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How Do I Start a Career in Computer Engineering?

People working in computer engineering typically hold a bachelor’s degree in computer science or another relevant field.
A person interested in pursing a career in computer engineering must learn the functions of a computer's electronic components.
Computer engineers are often employed by server farms.
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  • Written By: Jeremy Laukkonen
  • Edited By: A. Joseph
  • Last Modified Date: 31 August 2014
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A career in computer engineering can start a number of different ways, depending on your resources, skills and goals. Your career choices can also differ, depending on whether you are interested in software or hardware engineering. Many people obtain a bachelor's degree in computer science or computer engineering before entering the job market. To advance beyond a certain point within a company, many computer engineers subsequently earn additional degrees and certifications. It is also possible to attain a job in computer engineering without any formal education if you are computer-savvy and highly capable, though this can be a more difficult career path.

The two main ways to attain a career in computer engineering are to attend a four-year school or to enter the job market directly. If you choose to attend school, you should focus on earning a computer science or computer engineering degree. While you study for a four-year degree, you might also want to work part-time in an entry-level technology job such as working at a call center or help desk. It also can be useful to build a project portfolio of software you have created or hardware systems you have designed, depending on what type of computer engineer you want to become.

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It also is possible to get started on a career in computer engineering without obtaining a formal education if attending a four-year school is not an option for you. In this case, you should educate yourself so that you are well versed in computer software, hardware or both. Many entry-level jobs have few or no requirements, though your responsibilities typically will be limited to technical support or other similar duties. If you perform well in these lower level jobs and exhibit proficiency in the necessary skills, you might eventually be able to move up to more advanced computer engineering positions.

Another way to begin a career in computer engineering is to work for yourself or as a freelancer, particularly if you are interested in software. It can be difficult to build a software business from scratch, but there are many opportunities for innovative people to engineer software solutions for various niche markets. In this case, it is important to develop your software engineering skills and then identify a niche market that is under-served. Computer software engineers who work on projects for Internet- and mobile-based platforms can often create products by themselves or with very small teams.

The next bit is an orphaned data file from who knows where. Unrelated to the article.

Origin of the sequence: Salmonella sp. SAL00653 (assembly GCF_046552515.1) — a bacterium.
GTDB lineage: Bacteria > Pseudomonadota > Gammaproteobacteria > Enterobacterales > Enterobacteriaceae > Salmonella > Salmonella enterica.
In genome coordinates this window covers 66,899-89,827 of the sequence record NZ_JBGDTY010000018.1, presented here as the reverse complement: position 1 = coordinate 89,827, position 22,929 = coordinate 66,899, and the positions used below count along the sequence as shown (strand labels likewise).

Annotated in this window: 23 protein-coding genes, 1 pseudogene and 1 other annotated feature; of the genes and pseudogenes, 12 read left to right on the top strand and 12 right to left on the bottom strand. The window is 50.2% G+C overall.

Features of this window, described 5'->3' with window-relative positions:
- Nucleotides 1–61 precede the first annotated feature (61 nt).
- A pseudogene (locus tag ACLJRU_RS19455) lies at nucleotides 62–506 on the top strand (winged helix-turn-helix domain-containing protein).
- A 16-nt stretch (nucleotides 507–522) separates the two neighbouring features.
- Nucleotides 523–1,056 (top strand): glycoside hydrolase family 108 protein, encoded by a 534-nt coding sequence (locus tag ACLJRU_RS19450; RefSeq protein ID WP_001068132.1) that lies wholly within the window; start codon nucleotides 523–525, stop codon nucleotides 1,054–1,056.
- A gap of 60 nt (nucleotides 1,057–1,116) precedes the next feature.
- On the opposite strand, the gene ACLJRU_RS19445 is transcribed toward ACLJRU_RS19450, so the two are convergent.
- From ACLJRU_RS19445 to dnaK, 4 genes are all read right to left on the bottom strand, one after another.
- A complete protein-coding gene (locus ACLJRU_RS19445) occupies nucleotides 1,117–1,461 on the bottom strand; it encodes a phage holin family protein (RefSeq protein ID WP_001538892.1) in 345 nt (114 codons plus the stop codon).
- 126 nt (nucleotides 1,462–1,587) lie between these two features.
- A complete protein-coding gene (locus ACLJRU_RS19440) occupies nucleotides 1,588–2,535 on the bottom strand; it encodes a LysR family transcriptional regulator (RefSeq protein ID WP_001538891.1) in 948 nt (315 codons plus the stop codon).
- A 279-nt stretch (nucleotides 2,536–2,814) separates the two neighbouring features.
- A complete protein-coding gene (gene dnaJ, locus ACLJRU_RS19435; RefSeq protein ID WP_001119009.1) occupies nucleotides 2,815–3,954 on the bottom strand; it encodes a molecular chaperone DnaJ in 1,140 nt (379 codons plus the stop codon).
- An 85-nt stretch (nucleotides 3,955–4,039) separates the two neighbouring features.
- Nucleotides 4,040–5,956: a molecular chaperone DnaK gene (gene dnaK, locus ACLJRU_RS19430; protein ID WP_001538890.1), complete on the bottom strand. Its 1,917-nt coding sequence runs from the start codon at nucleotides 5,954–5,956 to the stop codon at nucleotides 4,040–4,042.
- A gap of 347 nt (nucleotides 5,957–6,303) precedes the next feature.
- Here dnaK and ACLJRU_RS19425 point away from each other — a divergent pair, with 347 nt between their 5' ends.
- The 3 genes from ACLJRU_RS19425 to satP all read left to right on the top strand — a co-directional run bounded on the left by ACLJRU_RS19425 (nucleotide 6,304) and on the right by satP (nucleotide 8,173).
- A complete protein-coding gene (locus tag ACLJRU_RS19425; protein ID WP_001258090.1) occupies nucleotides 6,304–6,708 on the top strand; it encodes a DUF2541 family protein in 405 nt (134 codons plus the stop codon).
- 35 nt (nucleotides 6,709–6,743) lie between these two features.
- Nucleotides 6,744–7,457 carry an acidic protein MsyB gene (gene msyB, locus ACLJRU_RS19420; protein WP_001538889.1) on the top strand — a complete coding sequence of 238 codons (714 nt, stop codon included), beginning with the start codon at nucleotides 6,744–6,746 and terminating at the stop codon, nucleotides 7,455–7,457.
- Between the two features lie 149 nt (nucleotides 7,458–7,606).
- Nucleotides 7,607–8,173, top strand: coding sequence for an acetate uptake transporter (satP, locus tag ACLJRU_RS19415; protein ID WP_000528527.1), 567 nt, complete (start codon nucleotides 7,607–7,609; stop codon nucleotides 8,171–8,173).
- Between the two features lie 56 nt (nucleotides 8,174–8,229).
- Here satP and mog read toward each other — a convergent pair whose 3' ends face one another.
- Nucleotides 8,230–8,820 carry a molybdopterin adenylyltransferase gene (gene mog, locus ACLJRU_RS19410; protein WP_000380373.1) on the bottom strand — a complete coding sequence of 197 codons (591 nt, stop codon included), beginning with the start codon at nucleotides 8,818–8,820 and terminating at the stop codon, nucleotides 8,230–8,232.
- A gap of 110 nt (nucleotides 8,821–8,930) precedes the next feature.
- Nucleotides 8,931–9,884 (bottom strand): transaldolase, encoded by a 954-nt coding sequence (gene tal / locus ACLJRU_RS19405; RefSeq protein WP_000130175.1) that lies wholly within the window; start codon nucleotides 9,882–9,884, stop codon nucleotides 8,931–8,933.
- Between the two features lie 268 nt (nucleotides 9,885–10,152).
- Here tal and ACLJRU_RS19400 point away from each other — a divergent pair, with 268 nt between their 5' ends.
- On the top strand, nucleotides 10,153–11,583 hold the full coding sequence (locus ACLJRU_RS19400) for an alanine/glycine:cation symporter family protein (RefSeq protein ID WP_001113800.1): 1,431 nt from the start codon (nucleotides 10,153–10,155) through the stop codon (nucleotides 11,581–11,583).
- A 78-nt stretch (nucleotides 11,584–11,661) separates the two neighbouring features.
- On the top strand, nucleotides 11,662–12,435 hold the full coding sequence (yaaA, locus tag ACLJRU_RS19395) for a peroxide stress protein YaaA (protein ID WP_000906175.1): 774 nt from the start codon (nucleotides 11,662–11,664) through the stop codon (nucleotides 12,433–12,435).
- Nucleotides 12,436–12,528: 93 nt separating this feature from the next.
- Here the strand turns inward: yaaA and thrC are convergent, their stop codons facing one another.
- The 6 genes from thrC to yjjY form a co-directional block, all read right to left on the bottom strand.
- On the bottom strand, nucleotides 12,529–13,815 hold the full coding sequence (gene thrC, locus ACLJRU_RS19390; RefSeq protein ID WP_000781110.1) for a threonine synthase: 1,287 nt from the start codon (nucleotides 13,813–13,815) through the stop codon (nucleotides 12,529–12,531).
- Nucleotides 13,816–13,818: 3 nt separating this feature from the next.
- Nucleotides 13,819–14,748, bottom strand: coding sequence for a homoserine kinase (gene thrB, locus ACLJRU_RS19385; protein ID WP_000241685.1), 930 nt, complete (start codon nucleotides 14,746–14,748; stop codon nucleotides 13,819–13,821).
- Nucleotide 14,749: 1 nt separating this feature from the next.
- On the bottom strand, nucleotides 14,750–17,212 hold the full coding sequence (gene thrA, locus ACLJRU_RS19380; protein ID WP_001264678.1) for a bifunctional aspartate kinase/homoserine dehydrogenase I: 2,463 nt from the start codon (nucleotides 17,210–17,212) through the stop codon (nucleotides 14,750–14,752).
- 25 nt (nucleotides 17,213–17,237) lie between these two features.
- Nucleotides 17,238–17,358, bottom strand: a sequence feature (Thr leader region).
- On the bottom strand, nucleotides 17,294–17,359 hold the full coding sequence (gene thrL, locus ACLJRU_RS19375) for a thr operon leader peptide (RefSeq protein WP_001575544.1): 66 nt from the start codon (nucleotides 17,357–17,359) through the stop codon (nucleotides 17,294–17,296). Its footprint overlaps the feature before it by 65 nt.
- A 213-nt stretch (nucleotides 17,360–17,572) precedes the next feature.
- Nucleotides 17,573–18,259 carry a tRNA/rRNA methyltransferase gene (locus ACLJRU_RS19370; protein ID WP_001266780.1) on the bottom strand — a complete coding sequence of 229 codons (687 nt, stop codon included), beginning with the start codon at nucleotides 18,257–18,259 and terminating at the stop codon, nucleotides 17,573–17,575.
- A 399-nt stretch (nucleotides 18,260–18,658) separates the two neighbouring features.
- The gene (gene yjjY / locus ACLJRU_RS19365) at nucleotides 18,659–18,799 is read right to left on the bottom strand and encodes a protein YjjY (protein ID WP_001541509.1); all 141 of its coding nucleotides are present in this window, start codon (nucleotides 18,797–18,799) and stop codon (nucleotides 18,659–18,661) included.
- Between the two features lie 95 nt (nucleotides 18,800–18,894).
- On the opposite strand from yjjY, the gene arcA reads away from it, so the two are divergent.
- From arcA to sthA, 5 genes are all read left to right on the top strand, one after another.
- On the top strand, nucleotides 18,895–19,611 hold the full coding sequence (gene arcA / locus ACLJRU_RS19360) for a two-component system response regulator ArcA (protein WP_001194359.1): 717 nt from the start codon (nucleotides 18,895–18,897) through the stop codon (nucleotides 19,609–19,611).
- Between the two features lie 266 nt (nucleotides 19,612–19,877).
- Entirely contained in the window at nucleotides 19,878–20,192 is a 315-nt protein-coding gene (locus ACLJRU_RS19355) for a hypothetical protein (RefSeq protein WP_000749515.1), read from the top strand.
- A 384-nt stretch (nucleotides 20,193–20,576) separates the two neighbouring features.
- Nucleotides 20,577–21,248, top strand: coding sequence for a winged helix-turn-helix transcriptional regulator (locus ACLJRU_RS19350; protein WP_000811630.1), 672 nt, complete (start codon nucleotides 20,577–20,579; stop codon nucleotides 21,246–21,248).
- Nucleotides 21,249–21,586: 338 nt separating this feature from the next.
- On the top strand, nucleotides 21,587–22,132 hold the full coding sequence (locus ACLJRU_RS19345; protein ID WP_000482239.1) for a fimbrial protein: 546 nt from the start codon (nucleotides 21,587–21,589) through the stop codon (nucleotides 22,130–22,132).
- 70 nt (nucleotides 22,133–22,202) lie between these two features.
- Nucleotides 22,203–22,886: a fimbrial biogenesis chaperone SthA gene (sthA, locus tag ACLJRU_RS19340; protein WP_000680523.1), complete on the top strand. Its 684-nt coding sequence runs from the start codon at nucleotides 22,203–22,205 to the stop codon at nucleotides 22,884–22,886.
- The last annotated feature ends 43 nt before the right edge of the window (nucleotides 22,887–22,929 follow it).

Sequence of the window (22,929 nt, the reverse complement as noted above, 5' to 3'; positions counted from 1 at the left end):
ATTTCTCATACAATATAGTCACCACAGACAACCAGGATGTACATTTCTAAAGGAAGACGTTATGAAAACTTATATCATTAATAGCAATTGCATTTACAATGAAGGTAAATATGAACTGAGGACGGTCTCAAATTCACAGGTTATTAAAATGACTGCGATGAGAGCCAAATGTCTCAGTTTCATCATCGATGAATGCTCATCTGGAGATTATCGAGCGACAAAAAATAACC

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momothree
Post 4

@shell4life- I think that it is wonderful that your dad pretty much self-taught himself and landed a great career in the process.

My son's best friend is a computer science major and specifically wants to work with software. Up until he started college, he kind of tinkered around with computers. Much of what he learned came from that "tinkering". He graduates next semester and he already has two job offers. Apparently, computer programmers are in high demand right now.

I am just glad to know him because he is my personal computer aid! I always pay him for working on my computers but I have still saved hundreds of dollars.

shell4life
Post 3

@Oceana - My dad ended up making nearly $30 per hour at the end of his career. I’m not sure what he started out at 30 years ago, but rest assured, he went through several raises over the years.

For one thing, the cost of living went up significantly over such a long period. For another, his expertise became invaluable to the company. At one time, he informed his boss that he had another job offer, and they gave him a good raise just to keep him there.

No one in the whole building had as much knowledge of the workings of the equipment as he did. Training a replacement would have taken years, and my dad was the only one who could have taught one.

Oceana
Post 2

@shell4life - If you don’t mind my asking, how much did your dad end up making toward the end of his 30 years? I am considering going into the field, but I would like to know if I have a lucrative future salary to look forward to in the days nearing my retirement.

It would be nice to make decent money starting out, as well. Though I’ve always had the security of my future in mind, I would love to be able to enjoy my life as I work toward that goal. It would be great to be able to afford to travel for vacations, as well as to buy that swimming pool I’ve always wanted.

shell4life
Post 1

My dad is a largely self-taught computer engineer. He took a few courses through the mail back in the day, but other than what he read in books, he learned through doing.

He worked at an IT place for years. He made good money even back in the 1970s. He eventually got a job with a local television station, and he worked there for 30 years. As his level of experience went up, so did his salary.

In addition to his full-time job, he worked on people’s computers in his spare time for cash. He was extremely popular around the neighborhood for this.

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